Tri-Citians are weathering these economic tough times with the same even keel they’ve handled other highs and lows. Pacific Northwest National Laboratory, as always, is playing an important role in keeping the local economy on course.
PNNL has seen–even thrived in–ever-changing economic times. We’ve done this by focusing our science and technology expertise on national challenges in energy, environment and security. In 2008, we made great strides in demonstrating how our work is making the country a better place.
With the opening of the Bioproducts, Sciences and Engineering Laboratory, PNNL is teaming with Washington State University Tri-Cities to advance biomass research in hopes of discovering new energy options. We’re also developing technology that enables homeowners to monitor, and in part control, their demand for electricity from the power grid. And our state’s geologic may play an important role in our efforts to permanently capture carbon dioxide in basalt formations underground, reducing the environmental impacts.
Our environmental research continues to advance Hanford cleanup through technical evaluation of the effectiveness of the pretreatment system for tank waste. We are also shedding light on global challenges by improving computation models that can help predict climate change and its impacts.
Our staff are keeping the nation safe. In the Puget Sound region, we’re working with various organizations to test technologies that can detect radioactive material on small water vessels. This project is an important step in stopping the transportation of harmful materials through waterways into the United States. We are also leading a project that focuses on spotting explosive devices from a distance. Known as “standoff detection”, this capability is intended to protect the public from terrorist attacks in free-flowing crowds.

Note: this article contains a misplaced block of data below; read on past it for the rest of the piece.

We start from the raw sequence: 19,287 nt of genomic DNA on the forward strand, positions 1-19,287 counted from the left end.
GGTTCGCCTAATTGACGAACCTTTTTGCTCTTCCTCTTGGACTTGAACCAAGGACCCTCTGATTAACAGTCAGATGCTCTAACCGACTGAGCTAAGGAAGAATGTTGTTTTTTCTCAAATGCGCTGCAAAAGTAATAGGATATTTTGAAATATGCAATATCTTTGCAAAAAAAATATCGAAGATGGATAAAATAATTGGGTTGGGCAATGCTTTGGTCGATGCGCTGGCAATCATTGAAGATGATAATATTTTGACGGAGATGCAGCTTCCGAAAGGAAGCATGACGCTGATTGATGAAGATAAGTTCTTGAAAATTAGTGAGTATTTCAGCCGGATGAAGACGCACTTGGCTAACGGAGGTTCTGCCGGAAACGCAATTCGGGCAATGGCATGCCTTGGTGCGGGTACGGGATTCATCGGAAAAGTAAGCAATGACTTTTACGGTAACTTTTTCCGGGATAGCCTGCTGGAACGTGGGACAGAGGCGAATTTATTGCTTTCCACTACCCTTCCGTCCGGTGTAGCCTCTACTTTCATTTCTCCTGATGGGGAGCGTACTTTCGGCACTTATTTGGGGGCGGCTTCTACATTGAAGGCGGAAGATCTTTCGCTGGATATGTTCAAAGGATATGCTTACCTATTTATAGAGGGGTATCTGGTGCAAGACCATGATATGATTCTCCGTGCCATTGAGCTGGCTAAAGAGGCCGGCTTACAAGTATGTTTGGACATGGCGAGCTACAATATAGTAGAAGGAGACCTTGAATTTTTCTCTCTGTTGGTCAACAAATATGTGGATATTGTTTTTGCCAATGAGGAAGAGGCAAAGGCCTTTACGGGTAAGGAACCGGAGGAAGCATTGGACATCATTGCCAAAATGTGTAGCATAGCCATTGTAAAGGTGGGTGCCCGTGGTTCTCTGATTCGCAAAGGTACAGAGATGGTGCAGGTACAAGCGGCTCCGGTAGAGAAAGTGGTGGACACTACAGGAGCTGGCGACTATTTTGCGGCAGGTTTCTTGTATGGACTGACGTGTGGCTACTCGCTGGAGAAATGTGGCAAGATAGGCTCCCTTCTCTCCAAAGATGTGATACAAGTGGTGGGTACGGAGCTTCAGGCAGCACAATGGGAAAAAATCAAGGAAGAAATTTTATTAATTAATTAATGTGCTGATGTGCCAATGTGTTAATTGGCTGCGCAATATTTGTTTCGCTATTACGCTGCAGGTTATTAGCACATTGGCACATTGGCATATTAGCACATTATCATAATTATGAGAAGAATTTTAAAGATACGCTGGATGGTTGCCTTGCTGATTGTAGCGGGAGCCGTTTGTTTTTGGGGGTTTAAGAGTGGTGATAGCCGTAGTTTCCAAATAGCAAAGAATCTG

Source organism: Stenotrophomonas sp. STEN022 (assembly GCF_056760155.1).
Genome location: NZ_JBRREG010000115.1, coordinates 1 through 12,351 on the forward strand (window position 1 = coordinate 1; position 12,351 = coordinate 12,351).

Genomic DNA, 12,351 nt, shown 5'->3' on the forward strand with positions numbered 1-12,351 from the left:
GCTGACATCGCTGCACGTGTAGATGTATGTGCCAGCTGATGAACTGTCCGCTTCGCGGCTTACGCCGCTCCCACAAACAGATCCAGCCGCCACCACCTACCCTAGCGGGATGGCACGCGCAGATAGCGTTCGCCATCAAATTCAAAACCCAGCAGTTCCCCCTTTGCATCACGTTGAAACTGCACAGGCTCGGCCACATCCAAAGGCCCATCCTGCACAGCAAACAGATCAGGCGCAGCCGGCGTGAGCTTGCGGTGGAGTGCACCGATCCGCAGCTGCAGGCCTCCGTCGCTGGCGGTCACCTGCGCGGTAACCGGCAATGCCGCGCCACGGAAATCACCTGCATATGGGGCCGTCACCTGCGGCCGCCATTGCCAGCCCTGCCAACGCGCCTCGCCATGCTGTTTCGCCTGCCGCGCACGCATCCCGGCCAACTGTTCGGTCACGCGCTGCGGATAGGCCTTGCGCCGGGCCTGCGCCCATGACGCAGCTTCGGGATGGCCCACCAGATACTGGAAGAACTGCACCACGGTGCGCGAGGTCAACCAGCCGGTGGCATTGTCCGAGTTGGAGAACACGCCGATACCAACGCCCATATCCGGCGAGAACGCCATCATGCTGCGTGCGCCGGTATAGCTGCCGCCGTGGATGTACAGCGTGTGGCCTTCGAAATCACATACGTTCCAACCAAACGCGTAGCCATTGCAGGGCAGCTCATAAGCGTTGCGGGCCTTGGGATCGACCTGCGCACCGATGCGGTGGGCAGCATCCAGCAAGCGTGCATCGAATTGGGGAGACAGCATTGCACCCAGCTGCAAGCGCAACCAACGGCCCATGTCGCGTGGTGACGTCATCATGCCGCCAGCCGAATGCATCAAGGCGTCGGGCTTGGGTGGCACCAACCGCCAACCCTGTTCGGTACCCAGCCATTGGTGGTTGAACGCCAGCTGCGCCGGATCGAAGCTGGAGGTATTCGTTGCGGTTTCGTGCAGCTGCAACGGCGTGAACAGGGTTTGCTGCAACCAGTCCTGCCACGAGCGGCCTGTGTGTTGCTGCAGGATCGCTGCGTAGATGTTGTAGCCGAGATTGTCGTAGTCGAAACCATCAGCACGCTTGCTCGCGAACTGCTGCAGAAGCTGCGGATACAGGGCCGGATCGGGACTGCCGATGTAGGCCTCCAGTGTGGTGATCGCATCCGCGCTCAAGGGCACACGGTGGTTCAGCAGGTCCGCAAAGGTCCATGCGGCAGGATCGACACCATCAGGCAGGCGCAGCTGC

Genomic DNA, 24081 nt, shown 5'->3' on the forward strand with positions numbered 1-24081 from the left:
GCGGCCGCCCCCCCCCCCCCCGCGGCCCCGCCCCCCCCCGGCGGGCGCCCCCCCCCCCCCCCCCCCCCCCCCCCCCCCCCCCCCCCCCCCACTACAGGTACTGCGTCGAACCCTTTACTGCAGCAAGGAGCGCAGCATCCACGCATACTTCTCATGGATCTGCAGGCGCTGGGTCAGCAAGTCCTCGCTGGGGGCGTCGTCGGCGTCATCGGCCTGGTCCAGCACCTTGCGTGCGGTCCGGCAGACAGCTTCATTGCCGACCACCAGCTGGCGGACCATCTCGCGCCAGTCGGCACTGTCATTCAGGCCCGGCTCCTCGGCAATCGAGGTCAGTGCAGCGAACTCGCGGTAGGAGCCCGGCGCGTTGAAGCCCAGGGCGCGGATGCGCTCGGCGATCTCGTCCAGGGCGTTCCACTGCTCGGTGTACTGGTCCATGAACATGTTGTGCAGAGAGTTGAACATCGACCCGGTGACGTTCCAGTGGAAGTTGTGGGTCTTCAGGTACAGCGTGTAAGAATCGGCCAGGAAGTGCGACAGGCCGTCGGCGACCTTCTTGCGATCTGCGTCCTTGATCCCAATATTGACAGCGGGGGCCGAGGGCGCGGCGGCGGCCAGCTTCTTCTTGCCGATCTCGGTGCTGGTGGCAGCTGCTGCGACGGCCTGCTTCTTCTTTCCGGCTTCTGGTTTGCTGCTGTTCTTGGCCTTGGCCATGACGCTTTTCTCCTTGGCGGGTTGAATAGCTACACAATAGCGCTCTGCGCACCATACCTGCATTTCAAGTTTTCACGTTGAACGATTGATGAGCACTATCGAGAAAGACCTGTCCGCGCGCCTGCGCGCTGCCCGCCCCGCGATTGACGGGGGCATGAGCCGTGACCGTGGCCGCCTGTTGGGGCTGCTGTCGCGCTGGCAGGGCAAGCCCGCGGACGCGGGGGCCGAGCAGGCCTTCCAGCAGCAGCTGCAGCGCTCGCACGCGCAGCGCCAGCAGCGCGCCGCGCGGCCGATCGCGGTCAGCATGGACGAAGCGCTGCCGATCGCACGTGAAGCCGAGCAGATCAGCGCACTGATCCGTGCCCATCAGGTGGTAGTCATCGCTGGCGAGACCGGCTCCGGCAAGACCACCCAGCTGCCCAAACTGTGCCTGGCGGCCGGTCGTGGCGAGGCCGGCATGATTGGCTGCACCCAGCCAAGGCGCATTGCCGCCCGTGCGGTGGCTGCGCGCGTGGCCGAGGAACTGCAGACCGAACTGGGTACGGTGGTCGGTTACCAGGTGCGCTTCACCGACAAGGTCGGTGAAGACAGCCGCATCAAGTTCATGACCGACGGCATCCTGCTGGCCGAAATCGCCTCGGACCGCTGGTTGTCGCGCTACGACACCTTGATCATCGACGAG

Progress in these complex issues positioned us well for business growth. In 2008, our business volume increased $130 million to $880 million, and we hired an additional 113 staff.
Our campus is changing as we update it with new and replacement facilities. Our steward, the Department of Energy’s Office of Science, is teaming with the National Nuclear Security Administration and the Department of Homeland Security to help fund the new Physical Sciences Facility, due to open in 2010.
The funding is also helping us upgrade the Radio-Chemical Processing Laboratory, located in the 300 Area of the Hanford site. And the Biological Sciences and Computational Sciences Facility will open this fall. When complete, all of these new or upgraded buildings will make PNNL one of the most modern multiprogram campuses in the DOE national laboratory complex.
Our contemporary campus will be a cornerstone of the Tri-Cities Research District. Last year, TVA Architects completed a master plan for the 300-acre core of the TCRD. In all, the TCRD encompasses 1,600 acres that promise to be a hub for living, working, playing and learning. And PNNL and WSU Tri-Cities continue to support the TCRD by bringing in national speakers who advise on how to develop a successful research park.
Beyond the boundaries of our work, PNNL, and Battelle have long been partners in improving our community’s quality of life. Our staff donated more than 20,000 hours among 60 community projects, and Battelle contributed more than $800,000 to a variety of civic and philanthropic organizations. Battelle also made a second $1 million pledge to the Hanford Reach Interpretive Center and a $1.2 million commitment to the new science, technology, engineering and math-based Delta High School.
Through the power of partnerships, PNNL and the Tri-Cities have come together to better educate our community’s children, diversify the economy and help those in need. As this national laboratory expands the impact of our science and technology across the globe, we always will keep our roots firmly planted here at home.
Source: Tri-City Herald Progress 2009